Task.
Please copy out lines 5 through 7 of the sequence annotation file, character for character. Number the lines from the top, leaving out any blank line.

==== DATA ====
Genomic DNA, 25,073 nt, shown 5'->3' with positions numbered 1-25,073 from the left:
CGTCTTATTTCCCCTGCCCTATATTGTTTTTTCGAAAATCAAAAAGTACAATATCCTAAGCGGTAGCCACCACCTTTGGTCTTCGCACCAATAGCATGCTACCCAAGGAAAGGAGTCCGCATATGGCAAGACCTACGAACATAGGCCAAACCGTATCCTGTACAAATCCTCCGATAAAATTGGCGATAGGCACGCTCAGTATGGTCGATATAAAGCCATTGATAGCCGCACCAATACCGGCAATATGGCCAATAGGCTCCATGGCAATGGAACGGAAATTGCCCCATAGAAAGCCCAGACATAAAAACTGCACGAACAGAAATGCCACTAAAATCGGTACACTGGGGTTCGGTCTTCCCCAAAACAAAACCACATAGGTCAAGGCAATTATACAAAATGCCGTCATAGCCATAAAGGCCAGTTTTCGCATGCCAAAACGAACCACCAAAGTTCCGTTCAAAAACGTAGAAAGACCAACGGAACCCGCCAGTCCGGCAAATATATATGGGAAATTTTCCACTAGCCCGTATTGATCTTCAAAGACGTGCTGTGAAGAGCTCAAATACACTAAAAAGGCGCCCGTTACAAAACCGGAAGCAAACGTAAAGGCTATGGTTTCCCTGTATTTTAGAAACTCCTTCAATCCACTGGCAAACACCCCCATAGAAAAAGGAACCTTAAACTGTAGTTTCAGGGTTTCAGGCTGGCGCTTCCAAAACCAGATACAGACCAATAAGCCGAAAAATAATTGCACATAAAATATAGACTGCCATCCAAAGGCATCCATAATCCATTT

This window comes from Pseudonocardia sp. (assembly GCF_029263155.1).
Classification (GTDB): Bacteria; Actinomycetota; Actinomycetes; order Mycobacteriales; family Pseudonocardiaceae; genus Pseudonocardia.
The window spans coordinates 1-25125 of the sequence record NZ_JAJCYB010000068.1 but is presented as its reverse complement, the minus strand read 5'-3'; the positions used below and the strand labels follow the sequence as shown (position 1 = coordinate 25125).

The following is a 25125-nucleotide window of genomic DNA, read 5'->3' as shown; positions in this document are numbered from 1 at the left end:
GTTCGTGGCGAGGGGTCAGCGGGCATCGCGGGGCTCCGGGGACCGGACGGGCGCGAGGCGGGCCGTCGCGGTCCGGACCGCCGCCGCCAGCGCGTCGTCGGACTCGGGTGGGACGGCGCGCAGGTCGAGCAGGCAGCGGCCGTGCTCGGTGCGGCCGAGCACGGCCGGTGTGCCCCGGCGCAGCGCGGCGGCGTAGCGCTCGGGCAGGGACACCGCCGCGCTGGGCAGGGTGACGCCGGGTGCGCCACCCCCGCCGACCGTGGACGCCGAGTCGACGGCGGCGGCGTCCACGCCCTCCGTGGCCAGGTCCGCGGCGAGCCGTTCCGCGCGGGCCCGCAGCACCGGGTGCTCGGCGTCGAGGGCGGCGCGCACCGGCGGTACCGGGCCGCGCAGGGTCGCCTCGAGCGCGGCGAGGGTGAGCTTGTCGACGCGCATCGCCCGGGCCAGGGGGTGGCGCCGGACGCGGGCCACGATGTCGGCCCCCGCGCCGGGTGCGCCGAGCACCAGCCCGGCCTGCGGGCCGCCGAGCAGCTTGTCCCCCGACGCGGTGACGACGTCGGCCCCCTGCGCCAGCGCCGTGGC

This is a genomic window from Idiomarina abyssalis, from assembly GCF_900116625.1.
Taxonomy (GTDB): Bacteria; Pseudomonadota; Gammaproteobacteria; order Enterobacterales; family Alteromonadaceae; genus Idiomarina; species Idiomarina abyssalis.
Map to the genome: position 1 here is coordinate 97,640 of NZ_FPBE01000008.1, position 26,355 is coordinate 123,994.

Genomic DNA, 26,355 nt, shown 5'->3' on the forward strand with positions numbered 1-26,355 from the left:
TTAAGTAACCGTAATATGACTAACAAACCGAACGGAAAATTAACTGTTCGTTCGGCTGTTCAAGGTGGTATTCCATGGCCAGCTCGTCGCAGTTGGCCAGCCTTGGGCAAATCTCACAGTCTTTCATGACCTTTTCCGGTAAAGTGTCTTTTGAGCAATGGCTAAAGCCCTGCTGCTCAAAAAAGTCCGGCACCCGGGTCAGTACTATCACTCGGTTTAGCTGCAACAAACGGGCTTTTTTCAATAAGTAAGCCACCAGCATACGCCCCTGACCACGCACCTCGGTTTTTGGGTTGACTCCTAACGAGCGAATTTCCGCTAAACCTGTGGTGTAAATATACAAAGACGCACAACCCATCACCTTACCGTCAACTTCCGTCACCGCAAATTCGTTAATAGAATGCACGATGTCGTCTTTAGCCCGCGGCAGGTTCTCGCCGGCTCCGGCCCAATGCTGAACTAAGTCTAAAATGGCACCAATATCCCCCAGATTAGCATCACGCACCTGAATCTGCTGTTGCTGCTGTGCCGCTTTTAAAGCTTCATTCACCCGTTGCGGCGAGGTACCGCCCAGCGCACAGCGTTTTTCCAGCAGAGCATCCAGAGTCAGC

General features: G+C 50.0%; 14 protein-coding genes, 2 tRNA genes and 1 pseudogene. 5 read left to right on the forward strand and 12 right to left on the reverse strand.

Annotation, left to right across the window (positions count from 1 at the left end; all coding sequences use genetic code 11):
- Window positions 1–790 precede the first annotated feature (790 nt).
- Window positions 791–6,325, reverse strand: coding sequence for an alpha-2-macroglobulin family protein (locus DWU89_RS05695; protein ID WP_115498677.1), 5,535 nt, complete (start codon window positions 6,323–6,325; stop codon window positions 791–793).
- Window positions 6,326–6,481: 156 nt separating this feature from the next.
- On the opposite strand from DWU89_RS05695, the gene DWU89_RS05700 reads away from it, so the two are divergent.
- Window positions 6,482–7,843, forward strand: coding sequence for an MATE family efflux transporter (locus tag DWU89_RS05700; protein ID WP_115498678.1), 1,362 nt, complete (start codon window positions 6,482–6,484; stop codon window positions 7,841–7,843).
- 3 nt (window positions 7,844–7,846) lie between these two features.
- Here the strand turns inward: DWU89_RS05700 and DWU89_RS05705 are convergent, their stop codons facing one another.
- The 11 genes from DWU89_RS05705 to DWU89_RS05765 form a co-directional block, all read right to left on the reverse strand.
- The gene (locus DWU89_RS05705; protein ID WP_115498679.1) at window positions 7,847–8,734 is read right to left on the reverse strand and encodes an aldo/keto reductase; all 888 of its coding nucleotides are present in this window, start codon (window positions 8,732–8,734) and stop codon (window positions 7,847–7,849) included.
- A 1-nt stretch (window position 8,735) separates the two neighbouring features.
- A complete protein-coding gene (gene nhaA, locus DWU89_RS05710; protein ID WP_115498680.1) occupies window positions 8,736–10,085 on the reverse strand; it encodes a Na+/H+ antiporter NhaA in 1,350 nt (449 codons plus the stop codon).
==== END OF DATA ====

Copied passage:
The window spans coordinates 1-25125 of the sequence record NZ_JAJCYB010000068.1 but is presented as its reverse complement, the minus strand read 5'-3'; the positions used below and the strand labels follow the sequence as shown (position 1 = coordinate 25125).

The following is a 25125-nucleotide window of genomic DNA, read 5'->3' as shown; positions in this document are numbered from 1 at the left end:
GTTCGTGGCGAGGGGTCAGCGGGCATCGCGGGGCTCCGGGGACCGGACGGGCGCGAGGCGGGCCGTCGCGGTCCGGACCGCCGCCGCCAGCGCGTCGTCGGACTCGGGTGGGACGGCGCGCAGGTCGAGCAGGCAGCGGCCGTGCTCGGTGCGGCCGAGCACGGCCGGTGTGCCCCGGCGCAGCGCGGCGGCGTAGCGCTCGGGCAGGGACACCGCCGCGCTGGGCAGGGTGACGCCGGGTGCGCCACCCCCGCCGACCGTGGACGCCGAGTCGACGGCGGCGGCGTCCACGCCCTCCGTGGCCAGGTCCGCGGCGAGCCGTTCCGCGCGGGCCCGCAGCACCGGGTGCTCGGCGTCGAGGGCGGCGCGCACCGGCGGTACCGGGCCGCGCAGGGTCGCCTCGAGCGCGGCGAGGGTGAGCTTGTCGACGCGCATCGCCCGGGCCAGGGGGTGGCGCCGGACGCGGGCCACGATGTCGGCCCCCGCGCCGGGTGCGCCGAGCACCAGCCCGGCCTGCGGGCCGCCGAGCAGCTTGTCCCCCGACGCGGTGACGACGTCGGCCCCCTGCGCCAGCGCCGTGGC